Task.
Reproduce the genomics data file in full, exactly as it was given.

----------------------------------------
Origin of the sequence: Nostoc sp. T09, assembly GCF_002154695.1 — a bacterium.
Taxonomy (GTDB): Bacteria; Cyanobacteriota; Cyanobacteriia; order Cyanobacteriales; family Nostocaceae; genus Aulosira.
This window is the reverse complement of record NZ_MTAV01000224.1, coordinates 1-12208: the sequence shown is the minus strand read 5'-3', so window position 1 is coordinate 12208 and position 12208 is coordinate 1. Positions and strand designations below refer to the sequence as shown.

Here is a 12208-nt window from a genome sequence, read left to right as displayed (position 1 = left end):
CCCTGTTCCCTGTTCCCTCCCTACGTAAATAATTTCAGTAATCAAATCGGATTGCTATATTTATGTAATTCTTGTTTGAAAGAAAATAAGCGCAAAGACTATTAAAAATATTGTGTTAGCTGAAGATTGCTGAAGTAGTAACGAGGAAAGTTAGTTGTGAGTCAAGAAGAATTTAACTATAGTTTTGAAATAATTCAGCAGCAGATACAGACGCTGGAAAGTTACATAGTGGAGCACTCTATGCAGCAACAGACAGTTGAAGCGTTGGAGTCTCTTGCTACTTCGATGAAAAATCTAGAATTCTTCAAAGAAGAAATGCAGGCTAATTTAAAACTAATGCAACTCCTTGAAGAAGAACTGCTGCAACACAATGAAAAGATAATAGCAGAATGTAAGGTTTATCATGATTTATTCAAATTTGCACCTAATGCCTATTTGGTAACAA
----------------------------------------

Origin of the sequence: Nostoc sp. T09, assembly GCF_002154695.1 — a bacterium.
Taxonomy (GTDB): Bacteria; Cyanobacteriota; Cyanobacteriia; order Cyanobacteriales; family Nostocaceae; genus Aulosira.
This window is the reverse complement of record NZ_MTAV01000224.1, coordinates 1-12208: the sequence shown is the minus strand read 5'-3', so window position 1 is coordinate 12208 and position 12208 is coordinate 1. Positions and strand designations below refer to the sequence as shown.

Here is a 12208-nt window from a genome sequence, read left to right as displayed (position 1 = left end):
CCCTGTTCCCTGTTCCCTCCCTACGTAAATAATTTCAGTAATCAAATCGGATTGCTATATTTATGTAATTCTTGTTTGAAAGAAAATAAGCGCAAAGACTATTAAAAATATTGTGTTAGCTGAAGATTGCTGAAGTAGTAACGAGGAAAGTTAGTTGTGAGTCAAGAAGAATTTAACTATAGTTTTGAAATAATTCAGCAGCAGATACAGACGCTGGAAAGTTACATAGTGGAGCACTCTATGCAGCAACAGACAGTTGAAGCGTTGGAGTCTCTTGCTACTTCGATGAAAAATCTAGAATTCTTCAAAGAAGAAATGCAGGCTAATTTAAAACTAATGCAACTCCTTGAAGAAGAACTGCTGCAACACAATGAAAAGATAATAGCAGAATGTAAGGTTTATCATGATTTATTCAAATTTGCACCTAATGCCTATTTGGTAACAA